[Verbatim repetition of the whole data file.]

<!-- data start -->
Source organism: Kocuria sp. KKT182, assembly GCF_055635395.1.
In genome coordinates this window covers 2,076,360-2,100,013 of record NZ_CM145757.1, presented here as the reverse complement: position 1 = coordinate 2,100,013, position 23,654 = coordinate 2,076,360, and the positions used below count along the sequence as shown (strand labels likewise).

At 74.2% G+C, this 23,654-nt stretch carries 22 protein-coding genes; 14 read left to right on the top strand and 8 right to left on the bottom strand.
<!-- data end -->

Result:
Source organism: Kocuria sp. KKT182, assembly GCF_055635395.1.
In genome coordinates this window covers 2,076,360-2,100,013 of record NZ_CM145757.1, presented here as the reverse complement: position 1 = coordinate 2,100,013, position 23,654 = coordinate 2,076,360, and the positions used below count along the sequence as shown (strand labels likewise).

At 74.2% G+C, this 23,654-nt stretch carries 22 protein-coding genes; 14 read left to right on the top strand and 8 right to left on the bottom strand.